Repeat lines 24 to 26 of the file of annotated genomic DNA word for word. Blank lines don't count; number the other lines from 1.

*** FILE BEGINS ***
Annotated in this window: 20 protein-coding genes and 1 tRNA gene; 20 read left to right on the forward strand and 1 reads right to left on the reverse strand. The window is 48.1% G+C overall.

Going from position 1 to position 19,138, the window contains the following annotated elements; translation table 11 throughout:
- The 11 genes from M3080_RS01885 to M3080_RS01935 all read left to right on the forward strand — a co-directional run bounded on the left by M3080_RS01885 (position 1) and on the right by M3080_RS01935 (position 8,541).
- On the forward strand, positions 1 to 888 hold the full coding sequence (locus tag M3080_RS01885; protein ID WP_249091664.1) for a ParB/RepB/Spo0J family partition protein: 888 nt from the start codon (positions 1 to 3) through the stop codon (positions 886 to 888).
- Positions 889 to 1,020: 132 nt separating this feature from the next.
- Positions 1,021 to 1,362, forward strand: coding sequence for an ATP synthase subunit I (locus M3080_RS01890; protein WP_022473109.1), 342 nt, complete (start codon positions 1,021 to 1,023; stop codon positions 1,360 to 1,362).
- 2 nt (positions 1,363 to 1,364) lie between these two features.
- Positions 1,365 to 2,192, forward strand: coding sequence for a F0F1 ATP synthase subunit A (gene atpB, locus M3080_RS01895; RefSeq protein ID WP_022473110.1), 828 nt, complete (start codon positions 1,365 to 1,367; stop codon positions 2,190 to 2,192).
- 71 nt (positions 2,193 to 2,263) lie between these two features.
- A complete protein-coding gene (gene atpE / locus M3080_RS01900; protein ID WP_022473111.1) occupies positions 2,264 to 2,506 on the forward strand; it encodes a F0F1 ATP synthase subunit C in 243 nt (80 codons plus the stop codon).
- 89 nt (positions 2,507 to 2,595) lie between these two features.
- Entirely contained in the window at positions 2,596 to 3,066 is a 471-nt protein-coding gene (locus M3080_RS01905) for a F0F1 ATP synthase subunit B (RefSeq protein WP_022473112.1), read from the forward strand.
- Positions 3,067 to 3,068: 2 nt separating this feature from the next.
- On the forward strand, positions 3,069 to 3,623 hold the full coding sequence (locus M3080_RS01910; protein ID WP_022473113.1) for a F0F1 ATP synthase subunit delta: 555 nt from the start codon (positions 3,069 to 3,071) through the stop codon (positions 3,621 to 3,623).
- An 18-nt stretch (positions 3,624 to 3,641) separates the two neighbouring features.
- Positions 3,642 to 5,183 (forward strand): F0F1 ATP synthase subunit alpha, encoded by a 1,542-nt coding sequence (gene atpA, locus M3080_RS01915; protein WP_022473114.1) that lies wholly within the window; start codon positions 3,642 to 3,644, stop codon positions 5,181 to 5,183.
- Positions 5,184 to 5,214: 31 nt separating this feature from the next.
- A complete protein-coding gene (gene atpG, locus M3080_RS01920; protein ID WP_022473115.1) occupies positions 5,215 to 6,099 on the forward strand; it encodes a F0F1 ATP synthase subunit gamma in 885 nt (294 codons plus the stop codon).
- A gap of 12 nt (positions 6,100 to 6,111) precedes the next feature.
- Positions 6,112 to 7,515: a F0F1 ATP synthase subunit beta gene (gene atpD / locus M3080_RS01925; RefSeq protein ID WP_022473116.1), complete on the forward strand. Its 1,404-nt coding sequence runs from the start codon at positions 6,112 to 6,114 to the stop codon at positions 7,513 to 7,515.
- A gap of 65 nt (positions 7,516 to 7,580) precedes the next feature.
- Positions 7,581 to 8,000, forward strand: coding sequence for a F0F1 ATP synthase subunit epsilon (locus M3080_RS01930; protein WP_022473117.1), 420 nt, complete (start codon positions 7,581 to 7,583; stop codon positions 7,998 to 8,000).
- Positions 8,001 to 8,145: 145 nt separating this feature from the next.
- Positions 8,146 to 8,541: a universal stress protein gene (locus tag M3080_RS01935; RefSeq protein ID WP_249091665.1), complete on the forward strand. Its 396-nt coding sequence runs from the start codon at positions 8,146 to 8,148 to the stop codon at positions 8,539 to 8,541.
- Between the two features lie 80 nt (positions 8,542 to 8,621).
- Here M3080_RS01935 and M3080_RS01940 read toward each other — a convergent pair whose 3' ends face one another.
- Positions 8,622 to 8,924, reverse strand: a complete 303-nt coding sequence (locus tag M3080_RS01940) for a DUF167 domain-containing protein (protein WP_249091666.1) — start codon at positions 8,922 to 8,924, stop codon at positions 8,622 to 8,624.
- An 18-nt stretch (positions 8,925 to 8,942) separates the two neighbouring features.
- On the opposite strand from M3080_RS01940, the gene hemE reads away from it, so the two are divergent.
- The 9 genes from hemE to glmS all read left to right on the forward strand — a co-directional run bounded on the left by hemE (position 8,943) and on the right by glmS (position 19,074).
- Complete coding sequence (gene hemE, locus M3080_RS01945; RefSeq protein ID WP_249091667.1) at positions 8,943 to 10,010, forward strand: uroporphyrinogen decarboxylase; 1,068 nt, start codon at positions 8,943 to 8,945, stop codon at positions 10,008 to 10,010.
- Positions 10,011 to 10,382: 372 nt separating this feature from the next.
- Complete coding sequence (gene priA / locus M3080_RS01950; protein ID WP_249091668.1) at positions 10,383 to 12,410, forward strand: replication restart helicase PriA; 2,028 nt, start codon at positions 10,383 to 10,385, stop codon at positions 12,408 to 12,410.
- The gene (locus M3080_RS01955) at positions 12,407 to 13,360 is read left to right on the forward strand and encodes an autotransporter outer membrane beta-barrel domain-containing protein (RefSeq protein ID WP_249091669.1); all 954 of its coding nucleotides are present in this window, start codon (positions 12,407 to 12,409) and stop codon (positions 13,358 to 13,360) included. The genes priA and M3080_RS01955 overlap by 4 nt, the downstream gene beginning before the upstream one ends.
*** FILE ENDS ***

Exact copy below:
- Positions 8,146 to 8,541: a universal stress protein gene (locus tag M3080_RS01935; RefSeq protein ID WP_249091665.1), complete on the forward strand. Its 396-nt coding sequence runs from the start codon at positions 8,146 to 8,148 to the stop codon at positions 8,539 to 8,541.
- Between the two features lie 80 nt (positions 8,542 to 8,621).
- Here M3080_RS01935 and M3080_RS01940 read toward each other — a convergent pair whose 3' ends face one another.